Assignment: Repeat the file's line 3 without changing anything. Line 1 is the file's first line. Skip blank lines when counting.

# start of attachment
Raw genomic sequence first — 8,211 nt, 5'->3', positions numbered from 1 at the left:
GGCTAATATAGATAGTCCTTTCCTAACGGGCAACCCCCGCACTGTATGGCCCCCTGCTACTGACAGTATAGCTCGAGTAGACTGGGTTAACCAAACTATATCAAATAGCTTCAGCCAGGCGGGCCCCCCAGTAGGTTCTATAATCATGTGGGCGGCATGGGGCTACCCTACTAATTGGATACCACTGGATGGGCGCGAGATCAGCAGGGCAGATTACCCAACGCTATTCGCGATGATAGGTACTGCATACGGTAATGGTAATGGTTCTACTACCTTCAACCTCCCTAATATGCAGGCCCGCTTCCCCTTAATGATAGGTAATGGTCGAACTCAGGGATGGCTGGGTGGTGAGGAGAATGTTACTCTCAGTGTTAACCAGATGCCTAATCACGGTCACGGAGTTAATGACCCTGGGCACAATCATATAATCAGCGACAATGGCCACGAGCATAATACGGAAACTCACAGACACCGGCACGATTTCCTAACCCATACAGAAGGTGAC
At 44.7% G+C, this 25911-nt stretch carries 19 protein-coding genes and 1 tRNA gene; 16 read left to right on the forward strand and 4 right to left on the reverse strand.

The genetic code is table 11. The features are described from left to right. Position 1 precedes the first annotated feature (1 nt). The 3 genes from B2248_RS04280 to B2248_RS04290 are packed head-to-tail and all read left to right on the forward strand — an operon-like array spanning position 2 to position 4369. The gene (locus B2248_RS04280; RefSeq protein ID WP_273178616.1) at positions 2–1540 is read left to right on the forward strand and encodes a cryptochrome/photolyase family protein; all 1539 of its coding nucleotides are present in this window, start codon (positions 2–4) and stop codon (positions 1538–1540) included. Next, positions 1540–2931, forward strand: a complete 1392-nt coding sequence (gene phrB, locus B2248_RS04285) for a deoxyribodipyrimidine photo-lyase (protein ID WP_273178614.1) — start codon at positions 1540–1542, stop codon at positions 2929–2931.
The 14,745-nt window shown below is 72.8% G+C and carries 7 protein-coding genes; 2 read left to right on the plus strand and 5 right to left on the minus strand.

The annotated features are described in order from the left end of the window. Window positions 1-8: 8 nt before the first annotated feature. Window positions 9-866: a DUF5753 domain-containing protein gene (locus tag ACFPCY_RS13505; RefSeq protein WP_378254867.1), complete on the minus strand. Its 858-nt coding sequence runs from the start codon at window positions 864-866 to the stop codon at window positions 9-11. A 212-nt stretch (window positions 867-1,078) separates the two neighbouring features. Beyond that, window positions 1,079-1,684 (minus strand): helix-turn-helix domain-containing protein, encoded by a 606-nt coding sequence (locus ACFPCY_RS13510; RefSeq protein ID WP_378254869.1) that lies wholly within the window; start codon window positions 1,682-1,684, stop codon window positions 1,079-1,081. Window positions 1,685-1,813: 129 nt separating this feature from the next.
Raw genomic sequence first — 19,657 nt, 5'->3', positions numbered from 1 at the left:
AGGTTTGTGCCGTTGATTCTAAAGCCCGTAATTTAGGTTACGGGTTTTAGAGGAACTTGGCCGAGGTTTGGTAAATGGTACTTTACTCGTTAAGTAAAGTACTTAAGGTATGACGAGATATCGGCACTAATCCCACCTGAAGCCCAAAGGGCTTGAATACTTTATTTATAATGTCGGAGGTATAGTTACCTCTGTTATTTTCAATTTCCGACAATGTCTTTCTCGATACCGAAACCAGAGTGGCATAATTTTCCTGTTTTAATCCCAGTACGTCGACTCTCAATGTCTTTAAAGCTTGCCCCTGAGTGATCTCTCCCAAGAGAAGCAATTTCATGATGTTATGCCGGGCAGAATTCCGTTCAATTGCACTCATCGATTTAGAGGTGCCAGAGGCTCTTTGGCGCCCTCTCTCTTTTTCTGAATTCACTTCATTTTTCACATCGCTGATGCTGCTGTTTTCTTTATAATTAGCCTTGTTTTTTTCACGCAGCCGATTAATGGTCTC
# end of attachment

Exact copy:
At 44.7% G+C, this 25911-nt stretch carries 19 protein-coding genes and 1 tRNA gene; 16 read left to right on the forward strand and 4 right to left on the reverse strand.